There are conservative standards of dress and behaviour in Samoa and you should take care not to offend.

Health

We strongly recommend that you take out comprehensive travel insurance that will cover any overseas medical costs, including medical evacuation, before you depart. Confirm that your insurance covers you for the whole time you'll be away and check what circumstances and activities are not included in your policy. Remember, regardless of how healthy and fit you are, if you can't afford travel insurance, you can't afford to travel. The Australian Government will not pay for a traveller's medical expenses overseas or medical evacuation costs.

It is important to consider your physical and mental health before travelling overseas. We encourage you to consider having vaccinations before you travel. At least eight weeks before you depart, make an appointment with your doctor or travel clinic for a basic health check-up, and to discuss your travel plans and any implications for your health, particularly if you have an existing medical condition. The World Health Organization (WHO) provides information for travellers and our health page also provides useful information for travellers on staying healthy.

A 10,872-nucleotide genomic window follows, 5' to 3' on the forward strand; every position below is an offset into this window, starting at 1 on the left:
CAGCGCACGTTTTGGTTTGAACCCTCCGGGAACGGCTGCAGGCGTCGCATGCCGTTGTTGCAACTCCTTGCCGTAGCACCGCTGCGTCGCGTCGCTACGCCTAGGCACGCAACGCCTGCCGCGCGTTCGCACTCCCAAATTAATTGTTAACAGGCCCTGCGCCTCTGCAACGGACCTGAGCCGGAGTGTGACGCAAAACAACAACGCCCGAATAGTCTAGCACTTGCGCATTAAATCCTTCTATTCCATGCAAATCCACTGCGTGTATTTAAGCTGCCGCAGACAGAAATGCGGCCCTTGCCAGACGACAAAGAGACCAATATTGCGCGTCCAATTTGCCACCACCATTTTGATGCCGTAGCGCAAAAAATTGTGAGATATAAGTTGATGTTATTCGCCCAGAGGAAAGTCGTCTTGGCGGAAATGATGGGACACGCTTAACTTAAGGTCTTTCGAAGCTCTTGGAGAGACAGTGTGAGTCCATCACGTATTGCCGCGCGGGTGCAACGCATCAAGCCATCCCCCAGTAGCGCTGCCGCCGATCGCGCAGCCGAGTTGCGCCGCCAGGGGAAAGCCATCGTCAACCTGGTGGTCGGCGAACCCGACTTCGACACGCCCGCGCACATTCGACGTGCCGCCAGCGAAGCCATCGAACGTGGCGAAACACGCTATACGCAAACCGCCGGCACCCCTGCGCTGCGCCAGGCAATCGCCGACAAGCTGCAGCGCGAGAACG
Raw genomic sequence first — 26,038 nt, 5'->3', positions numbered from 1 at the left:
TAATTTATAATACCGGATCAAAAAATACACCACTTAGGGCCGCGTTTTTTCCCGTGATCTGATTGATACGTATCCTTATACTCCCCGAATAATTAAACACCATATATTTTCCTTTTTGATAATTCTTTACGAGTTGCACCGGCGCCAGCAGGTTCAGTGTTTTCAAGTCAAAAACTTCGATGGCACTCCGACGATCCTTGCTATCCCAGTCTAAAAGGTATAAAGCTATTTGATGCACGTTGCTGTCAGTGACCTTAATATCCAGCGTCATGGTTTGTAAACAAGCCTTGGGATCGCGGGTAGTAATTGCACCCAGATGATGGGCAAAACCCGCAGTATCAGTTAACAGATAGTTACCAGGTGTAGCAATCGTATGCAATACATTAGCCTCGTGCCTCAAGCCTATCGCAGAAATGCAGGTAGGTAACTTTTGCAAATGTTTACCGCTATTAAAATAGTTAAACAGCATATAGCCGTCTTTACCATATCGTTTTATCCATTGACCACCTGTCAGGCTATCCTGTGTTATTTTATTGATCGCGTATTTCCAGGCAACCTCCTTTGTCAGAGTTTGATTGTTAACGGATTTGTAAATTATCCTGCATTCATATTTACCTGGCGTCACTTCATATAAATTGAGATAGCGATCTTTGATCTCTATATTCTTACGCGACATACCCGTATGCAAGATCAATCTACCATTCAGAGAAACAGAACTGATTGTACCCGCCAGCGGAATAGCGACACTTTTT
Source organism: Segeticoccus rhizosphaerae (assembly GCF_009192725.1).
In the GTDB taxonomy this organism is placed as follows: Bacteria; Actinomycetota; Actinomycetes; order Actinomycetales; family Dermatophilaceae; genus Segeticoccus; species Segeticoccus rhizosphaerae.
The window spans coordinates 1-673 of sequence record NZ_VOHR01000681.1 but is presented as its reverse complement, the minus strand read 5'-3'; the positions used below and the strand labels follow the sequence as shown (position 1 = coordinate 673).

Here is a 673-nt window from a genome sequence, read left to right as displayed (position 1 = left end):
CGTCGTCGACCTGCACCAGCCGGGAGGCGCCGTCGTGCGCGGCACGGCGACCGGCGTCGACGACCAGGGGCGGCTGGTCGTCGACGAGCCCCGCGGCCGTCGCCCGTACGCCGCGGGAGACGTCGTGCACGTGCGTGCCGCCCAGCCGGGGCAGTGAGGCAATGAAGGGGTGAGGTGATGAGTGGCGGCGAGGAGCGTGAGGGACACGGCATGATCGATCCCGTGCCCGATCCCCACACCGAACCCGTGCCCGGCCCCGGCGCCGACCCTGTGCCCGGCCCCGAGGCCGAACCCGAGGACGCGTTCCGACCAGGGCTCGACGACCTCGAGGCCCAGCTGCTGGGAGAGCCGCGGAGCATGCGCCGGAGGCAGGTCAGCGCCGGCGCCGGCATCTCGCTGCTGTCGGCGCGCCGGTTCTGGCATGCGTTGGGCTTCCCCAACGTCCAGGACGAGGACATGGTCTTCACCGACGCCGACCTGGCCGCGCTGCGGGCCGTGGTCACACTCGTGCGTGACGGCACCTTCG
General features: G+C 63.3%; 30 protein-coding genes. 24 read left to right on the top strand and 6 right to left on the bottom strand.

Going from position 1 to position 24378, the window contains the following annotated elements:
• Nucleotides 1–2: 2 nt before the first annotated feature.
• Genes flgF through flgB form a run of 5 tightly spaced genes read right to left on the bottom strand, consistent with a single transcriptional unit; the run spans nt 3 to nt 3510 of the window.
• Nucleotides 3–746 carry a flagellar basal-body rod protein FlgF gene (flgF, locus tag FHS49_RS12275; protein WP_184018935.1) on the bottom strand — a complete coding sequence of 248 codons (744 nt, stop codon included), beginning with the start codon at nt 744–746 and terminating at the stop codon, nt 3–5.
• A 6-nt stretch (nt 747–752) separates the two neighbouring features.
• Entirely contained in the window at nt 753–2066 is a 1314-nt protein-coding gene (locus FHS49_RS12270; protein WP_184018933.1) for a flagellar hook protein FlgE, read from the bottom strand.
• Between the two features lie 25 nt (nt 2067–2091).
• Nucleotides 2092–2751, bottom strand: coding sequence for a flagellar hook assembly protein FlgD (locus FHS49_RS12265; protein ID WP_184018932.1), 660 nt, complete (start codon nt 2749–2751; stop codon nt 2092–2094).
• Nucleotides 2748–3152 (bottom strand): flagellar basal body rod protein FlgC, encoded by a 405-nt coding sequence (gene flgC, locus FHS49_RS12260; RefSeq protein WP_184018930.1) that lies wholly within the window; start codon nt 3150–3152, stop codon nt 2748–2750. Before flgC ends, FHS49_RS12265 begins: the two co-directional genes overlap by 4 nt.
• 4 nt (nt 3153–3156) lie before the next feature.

Hospital and medical facilities in Samoa are limited and medical evacuation may be required in serious cases. To receive medical services you may be required to pay in advance and provide a deposit if hospitalised. Medical evacuation by air ambulance to Australia or New Zealand is extremely expensive. Evacuations using commercial airlines may be delayed during June and November to January when flights are often heavily booked.